Later Rosalind asked Suzy to speak at the event in which the small bronze sculpture would be unveiled. Although shy, Suzy bravely told a crowded room how Tulsa Project Woman took her death sentence and gave her the gift of hope. “Everyone there was in tears as Suzy, who had lost her hair and her breast, stood beside the sculpture of a woman who depicted beauty—not because of her hair, not because of her body, but because she had inner strength and dignity,” recalls Rosalind. “Suzy was the living embodiment of that sculpture, and the money to help more women poured in. God honored my prayer for significance by taking the least significant thing I had done and making it the most significant. His hands guided mine to shape that small study because He knew exactly what His purpose was.”


Understanding Your Giftedness: The Motivated Abilities Pattern (MAP®)


In January 2003, Rob Stevenson, managing director of People Management International, a firm that specializes in executive searches, executive coaching, and organizational effectiveness, introduced me to a whole new way of becoming what God designed me to be: the Motivated Abilities Pattern® (MAP®) developed through the SIMA® (System for Identifying Motivated Abilities®) discovery process. Arthur Miller, the founder of People Management, distilled his years of research into this insightful discovery: “The surest way I have found to unlock the essence of a person is to look at what he likes to do and does well.”6 The simplicity is beautiful. Your giftedness is the intersection of what you naturally do well with what you love doing. The MAP® is the system People Management developed to identify and describe a person’s unique giftedness. They found that all patterns of giftedness have five dimensions:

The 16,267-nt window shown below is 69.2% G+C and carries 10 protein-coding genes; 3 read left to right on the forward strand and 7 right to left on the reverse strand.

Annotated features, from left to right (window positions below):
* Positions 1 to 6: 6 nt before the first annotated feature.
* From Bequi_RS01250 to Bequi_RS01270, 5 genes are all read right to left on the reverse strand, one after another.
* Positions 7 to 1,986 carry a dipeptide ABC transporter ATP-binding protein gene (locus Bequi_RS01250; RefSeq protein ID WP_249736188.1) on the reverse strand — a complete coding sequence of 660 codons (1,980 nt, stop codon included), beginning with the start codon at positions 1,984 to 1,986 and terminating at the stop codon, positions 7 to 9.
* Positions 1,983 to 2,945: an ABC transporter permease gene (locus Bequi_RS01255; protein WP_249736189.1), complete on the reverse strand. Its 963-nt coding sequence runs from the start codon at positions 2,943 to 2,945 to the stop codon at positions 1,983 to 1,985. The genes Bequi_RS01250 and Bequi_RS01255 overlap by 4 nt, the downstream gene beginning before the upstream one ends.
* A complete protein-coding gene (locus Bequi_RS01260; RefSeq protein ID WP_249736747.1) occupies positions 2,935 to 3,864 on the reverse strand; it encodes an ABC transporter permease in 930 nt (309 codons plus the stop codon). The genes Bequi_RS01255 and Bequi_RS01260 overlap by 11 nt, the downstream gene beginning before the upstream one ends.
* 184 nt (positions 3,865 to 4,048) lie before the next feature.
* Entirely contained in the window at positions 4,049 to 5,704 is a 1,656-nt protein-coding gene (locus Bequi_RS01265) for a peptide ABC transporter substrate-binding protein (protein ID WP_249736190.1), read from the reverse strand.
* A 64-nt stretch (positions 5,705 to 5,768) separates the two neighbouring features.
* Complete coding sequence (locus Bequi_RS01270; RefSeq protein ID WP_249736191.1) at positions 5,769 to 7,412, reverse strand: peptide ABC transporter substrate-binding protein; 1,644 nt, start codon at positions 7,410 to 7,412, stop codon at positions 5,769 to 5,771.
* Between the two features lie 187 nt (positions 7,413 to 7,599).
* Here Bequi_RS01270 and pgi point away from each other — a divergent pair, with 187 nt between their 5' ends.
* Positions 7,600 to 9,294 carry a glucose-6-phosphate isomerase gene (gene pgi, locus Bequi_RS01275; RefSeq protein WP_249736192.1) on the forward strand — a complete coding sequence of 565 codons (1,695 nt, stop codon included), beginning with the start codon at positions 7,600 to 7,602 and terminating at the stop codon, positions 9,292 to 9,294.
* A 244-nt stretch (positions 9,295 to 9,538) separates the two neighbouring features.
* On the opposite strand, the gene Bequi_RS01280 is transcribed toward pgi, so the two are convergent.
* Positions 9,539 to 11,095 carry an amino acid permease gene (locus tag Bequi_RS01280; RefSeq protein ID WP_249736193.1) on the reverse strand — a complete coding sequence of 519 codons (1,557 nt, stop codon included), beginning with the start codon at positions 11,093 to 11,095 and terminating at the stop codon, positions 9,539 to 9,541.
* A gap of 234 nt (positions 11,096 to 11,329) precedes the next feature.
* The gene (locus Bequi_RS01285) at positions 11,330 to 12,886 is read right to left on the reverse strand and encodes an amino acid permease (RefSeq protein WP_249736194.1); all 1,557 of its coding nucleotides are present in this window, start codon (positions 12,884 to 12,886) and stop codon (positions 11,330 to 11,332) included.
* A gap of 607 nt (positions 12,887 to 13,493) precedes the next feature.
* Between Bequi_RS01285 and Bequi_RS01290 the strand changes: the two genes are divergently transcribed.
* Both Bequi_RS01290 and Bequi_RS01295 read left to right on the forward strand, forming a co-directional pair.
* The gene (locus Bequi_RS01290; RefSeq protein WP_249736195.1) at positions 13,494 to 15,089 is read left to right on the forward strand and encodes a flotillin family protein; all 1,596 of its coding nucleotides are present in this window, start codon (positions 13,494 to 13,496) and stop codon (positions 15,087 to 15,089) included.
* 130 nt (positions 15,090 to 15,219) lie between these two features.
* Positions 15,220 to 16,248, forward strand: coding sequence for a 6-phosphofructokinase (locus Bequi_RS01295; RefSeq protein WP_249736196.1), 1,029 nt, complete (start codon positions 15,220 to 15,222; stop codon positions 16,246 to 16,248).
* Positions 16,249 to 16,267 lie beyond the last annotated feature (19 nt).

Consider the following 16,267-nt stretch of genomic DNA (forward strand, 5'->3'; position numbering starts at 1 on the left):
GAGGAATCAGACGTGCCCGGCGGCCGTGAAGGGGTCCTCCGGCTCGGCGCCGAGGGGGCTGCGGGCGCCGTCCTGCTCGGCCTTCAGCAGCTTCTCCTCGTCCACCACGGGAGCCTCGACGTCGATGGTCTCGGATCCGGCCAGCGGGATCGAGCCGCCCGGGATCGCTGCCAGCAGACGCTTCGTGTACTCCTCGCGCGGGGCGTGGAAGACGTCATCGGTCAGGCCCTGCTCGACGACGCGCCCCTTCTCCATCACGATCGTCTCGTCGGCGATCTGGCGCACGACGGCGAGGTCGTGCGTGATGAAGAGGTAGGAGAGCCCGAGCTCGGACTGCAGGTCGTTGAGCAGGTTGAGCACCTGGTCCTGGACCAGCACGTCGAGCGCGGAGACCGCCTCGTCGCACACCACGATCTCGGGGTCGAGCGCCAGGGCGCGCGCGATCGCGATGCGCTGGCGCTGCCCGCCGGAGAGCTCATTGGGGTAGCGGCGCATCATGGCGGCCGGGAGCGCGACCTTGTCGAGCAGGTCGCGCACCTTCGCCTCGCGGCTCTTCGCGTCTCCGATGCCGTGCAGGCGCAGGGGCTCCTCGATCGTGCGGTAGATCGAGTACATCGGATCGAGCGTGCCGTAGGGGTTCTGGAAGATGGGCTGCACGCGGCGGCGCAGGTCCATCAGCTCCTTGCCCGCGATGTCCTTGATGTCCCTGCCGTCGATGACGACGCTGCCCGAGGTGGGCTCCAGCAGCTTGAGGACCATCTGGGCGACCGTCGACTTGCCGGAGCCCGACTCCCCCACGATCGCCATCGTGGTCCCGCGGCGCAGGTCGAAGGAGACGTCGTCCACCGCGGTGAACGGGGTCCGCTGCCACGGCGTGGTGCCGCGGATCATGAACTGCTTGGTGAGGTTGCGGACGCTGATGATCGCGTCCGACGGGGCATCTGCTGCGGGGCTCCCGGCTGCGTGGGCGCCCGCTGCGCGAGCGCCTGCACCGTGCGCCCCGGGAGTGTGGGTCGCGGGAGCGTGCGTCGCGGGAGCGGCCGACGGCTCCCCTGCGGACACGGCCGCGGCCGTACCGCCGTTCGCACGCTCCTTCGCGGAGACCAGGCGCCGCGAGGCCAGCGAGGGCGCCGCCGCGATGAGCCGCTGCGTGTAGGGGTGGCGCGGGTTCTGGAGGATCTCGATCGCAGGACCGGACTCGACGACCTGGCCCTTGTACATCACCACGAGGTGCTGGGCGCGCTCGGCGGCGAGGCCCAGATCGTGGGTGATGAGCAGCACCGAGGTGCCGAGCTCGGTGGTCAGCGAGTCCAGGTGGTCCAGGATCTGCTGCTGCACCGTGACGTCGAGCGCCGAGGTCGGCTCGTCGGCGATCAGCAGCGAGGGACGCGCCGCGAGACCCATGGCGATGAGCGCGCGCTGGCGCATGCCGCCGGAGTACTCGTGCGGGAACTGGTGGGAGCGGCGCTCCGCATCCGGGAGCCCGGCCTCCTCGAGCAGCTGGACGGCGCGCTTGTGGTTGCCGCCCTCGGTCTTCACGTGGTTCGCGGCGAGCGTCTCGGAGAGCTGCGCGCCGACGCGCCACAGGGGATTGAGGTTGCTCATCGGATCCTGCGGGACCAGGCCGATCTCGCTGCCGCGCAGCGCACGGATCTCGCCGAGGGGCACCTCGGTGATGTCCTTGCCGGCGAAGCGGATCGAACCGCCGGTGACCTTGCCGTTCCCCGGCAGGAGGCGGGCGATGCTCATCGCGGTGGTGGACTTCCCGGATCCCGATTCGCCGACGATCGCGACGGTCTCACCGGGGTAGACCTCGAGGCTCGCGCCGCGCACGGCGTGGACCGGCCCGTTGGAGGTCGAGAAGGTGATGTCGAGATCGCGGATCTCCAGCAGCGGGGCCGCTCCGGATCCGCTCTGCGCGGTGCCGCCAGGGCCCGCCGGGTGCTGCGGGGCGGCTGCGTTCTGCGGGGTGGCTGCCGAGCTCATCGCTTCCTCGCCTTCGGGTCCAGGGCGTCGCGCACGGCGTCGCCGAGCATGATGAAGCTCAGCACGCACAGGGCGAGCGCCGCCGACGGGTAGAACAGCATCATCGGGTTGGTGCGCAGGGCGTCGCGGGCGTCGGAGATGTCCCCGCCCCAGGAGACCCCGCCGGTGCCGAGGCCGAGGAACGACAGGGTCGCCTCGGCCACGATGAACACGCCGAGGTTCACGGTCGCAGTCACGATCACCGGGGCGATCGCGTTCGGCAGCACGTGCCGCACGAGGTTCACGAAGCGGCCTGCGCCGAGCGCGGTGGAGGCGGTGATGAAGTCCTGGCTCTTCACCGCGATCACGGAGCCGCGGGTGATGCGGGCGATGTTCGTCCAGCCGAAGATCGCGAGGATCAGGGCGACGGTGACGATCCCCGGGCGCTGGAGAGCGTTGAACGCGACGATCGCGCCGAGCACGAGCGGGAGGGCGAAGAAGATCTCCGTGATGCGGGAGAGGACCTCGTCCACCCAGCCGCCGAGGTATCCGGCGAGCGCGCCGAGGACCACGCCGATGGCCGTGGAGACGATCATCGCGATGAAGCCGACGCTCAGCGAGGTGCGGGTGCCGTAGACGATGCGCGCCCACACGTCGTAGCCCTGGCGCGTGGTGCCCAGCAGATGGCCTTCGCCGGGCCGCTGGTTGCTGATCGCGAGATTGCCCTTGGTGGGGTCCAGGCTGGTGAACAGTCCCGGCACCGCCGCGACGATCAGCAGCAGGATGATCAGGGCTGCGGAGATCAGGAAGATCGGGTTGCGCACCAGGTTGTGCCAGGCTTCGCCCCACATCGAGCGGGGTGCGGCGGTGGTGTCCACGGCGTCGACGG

1. Abilities The abilities you love to use. These are the natural strengths and competencies you employ to accomplish the results you want (i.e., study, experiment, analyze, persuade, strategize, teach, etc.).

2. Subject Matter The things you love to work with; the objects or subject areas to which you’re naturally drawn and in which you achieve your most productive and fulfilling achievements (i.e., numbers, concepts, people, tools, machines, color, etc.).

3. Circumstances The ideal environment; situations or settings that stimulate you to achieve. These are the ideal conditions in which you function (i.e., structured, visible, competitive circumstances, etc.) and the factors that “trigger” your motivation (i.e., needs, problems, potential for measurable results, etc.).

4. Operating Relationships The way you interact with others in order to accomplish meaningful results (i.e., team member, individualist, spark plug, facilitator, coordinator, etc.).

5. Payoff The outcome or goal you love to work toward in order to feel a sense of accomplishment and satisfaction (i.e., excel, overcome, meet requirements, gain response, acquire goods and status, pioneer, etc.).


The MAP® process encompasses your whole life, not just one segment of your life. Your giftedness is not just about finding your strengths but about finding your passion, your circumstances, your relationships, and the meaning and satisfaction you seek. When we integrate all five areas of our giftedness into a whole, we get a better sense of how God designed us to achieve our calling.